Newmilns Regeneration Association


Newmilns, in East Ayrshire has a wealth of historical interest - with connections to Robert Burns and the Covenantors, and its fame for 100% pure cotton lace production. 

Please get in touch if you'd like to contribute to this archive using our contact page.

Old Newmilns

Newmilns is steeped in history from as far back as the 12th century when the beginnings of Loudoun Castle were created.  In 1490 "Newmyllis" was officially created a Free Burgh of Barony by King James IV and in the 17th century it was a stronghold of the Covenanting cause. Although linen weaving was introduced in the 1730s, it wasn't until the end of the 18th century that cotton weaving became established with the first powerloom lace machine introduced by Hood & Morton in 1867, creating a surge in the population and a requirement for additional housing. The Newmilns to Kilmarnock railway line was opened in 1850 and brought workers in from surrounding areas to meet the demand.

A large amount of building work took place due to the prosperity of the lace and madras industry and many significant houses were built to accomodate the business owners and associated colleagues. The oldest building in the town is Newmilns Tower or the Old Keep as it is better know, situated in Castle Street and was built around the 1530s and has been used as a prison, barracks and grainstore and much more. There are many buildings of architectural importance including the Townhouse, the Morton Hall, Lady Flora's, The Browns Institute, Lamlash House, Lanfine House and the old Co-operative building to name but a few.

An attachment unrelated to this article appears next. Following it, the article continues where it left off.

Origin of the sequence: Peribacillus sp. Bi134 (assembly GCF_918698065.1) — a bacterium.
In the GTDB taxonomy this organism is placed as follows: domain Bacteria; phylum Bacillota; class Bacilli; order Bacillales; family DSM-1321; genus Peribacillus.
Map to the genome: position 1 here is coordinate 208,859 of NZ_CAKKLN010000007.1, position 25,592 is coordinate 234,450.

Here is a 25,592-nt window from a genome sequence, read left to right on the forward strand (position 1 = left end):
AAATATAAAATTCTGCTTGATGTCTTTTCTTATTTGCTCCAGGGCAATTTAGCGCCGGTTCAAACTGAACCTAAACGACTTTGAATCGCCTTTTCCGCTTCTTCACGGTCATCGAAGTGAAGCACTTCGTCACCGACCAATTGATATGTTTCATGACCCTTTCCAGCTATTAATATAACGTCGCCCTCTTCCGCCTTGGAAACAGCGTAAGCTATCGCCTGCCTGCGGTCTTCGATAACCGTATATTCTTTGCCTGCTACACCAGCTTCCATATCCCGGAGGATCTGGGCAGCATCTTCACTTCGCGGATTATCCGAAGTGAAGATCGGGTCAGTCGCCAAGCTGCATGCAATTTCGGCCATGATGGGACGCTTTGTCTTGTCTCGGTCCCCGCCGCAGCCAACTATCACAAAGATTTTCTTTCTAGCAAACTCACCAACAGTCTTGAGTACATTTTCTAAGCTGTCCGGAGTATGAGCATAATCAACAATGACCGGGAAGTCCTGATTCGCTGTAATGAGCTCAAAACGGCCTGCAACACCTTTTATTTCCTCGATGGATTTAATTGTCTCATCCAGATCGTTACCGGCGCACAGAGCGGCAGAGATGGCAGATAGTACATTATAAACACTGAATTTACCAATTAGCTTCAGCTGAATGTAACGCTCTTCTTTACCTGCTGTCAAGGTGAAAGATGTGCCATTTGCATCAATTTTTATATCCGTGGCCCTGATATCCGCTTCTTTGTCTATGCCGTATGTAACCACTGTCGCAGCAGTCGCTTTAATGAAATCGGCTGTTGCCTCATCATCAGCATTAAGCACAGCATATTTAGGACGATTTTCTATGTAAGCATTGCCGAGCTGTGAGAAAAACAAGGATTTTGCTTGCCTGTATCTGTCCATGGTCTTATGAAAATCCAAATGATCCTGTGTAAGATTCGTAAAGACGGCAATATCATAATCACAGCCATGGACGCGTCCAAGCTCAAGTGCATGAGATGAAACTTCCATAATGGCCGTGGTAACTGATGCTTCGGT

Many famous names are associated with the town including Robert Burns, who visited the Rev. Dr. Lawrie, a minister at Loudoun Old Parish Church in the 1780's, President Lincoln who gifted a flag to the Newmilns Anti-Slavery Society, Lady Flora Hastings who was lady-in-waiting to Queen Victoria's mother, the Duchess of Kent and unfortunately was the subject of a court scandal reflecting badly on Queen Victoria.

Newmilns has had a turbulent past over the centuries including floods, fires and violent deaths and there is much written about the history of Newmilns in the following publications which have been written over the years, including:

Old Newmilns by Hugh Maxwell

Pictorial History of Newmilns by James Mair

Historical Aspects of Newmilns by the Newmilns Quincentenary Committee

The James Mair Photograph Collection, held on East Ayrshire Council website 

A selection of historical images of Newmilns and other Ayrshire Villages by